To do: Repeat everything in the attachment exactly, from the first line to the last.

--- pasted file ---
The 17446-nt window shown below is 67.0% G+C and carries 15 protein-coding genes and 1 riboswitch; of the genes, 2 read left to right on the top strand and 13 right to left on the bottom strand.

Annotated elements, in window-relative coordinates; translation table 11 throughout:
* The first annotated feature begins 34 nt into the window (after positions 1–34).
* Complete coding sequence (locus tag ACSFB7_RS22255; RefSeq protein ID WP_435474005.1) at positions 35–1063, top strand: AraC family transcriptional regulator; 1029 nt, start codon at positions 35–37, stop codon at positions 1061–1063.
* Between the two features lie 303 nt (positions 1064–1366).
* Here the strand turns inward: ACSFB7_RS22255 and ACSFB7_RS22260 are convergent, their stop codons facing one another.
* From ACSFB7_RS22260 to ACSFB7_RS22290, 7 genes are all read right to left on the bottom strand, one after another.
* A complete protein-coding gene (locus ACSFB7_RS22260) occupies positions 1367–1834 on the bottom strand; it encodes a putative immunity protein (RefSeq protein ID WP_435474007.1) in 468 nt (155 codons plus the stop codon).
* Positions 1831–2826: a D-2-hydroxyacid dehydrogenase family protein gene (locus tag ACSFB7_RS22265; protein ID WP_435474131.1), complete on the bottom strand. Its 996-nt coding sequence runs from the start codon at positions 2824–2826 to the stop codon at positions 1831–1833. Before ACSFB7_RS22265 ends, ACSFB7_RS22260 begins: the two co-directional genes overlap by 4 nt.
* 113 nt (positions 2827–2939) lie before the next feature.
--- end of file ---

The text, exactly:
The 17446-nt window shown below is 67.0% G+C and carries 15 protein-coding genes and 1 riboswitch; of the genes, 2 read left to right on the top strand and 13 right to left on the bottom strand.

Annotated elements, in window-relative coordinates; translation table 11 throughout:
* The first annotated feature begins 34 nt into the window (after positions 1–34).
* Complete coding sequence (locus tag ACSFB7_RS22255; RefSeq protein ID WP_435474005.1) at positions 35–1063, top strand: AraC family transcriptional regulator; 1029 nt, start codon at positions 35–37, stop codon at positions 1061–1063.
* Between the two features lie 303 nt (positions 1064–1366).
* Here the strand turns inward: ACSFB7_RS22255 and ACSFB7_RS22260 are convergent, their stop codons facing one another.
* From ACSFB7_RS22260 to ACSFB7_RS22290, 7 genes are all read right to left on the bottom strand, one after another.
* A complete protein-coding gene (locus ACSFB7_RS22260) occupies positions 1367–1834 on the bottom strand; it encodes a putative immunity protein (RefSeq protein ID WP_435474007.1) in 468 nt (155 codons plus the stop codon).
* Positions 1831–2826: a D-2-hydroxyacid dehydrogenase family protein gene (locus tag ACSFB7_RS22265; protein ID WP_435474131.1), complete on the bottom strand. Its 996-nt coding sequence runs from the start codon at positions 2824–2826 to the stop codon at positions 1831–1833. Before ACSFB7_RS22265 ends, ACSFB7_RS22260 begins: the two co-directional genes overlap by 4 nt.
* 113 nt (positions 2827–2939) lie before the next feature.